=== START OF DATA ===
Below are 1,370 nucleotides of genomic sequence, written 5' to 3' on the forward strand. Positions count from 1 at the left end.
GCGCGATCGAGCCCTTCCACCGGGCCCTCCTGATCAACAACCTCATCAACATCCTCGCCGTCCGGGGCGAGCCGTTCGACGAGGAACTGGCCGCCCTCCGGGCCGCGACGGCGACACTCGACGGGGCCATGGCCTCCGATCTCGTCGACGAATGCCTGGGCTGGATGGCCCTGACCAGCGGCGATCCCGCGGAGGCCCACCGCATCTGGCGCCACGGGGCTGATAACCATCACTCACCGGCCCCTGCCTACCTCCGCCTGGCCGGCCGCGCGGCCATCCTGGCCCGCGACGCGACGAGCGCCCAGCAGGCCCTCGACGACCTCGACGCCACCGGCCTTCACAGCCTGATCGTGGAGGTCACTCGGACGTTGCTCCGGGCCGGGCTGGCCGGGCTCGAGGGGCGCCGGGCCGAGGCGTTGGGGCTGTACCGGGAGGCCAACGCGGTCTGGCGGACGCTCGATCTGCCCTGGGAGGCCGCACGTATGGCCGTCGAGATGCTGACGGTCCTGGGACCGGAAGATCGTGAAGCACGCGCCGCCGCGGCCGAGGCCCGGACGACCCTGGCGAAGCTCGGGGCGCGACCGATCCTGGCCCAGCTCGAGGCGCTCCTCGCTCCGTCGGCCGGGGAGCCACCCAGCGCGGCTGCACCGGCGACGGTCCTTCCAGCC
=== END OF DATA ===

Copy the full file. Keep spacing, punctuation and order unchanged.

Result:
Below are 1,370 nucleotides of genomic sequence, written 5' to 3' on the forward strand. Positions count from 1 at the left end.
GCGCGATCGAGCCCTTCCACCGGGCCCTCCTGATCAACAACCTCATCAACATCCTCGCCGTCCGGGGCGAGCCGTTCGACGAGGAACTGGCCGCCCTCCGGGCCGCGACGGCGACACTCGACGGGGCCATGGCCTCCGATCTCGTCGACGAATGCCTGGGCTGGATGGCCCTGACCAGCGGCGATCCCGCGGAGGCCCACCGCATCTGGCGCCACGGGGCTGATAACCATCACTCACCGGCCCCTGCCTACCTCCGCCTGGCCGGCCGCGCGGCCATCCTGGCCCGCGACGCGACGAGCGCCCAGCAGGCCCTCGACGACCTCGACGCCACCGGCCTTCACAGCCTGATCGTGGAGGTCACTCGGACGTTGCTCCGGGCCGGGCTGGCCGGGCTCGAGGGGCGCCGGGCCGAGGCGTTGGGGCTGTACCGGGAGGCCAACGCGGTCTGGCGGACGCTCGATCTGCCCTGGGAGGCCGCACGTATGGCCGTCGAGATGCTGACGGTCCTGGGACCGGAAGATCGTGAAGCACGCGCCGCCGCGGCCGAGGCCCGGACGACCCTGGCGAAGCTCGGGGCGCGACCGATCCTGGCCCAGCTCGAGGCGCTCCTCGCTCCGTCGGCCGGGGAGCCACCCAGCGCGGCTGCACCGGCGACGGTCCTTCCAGCC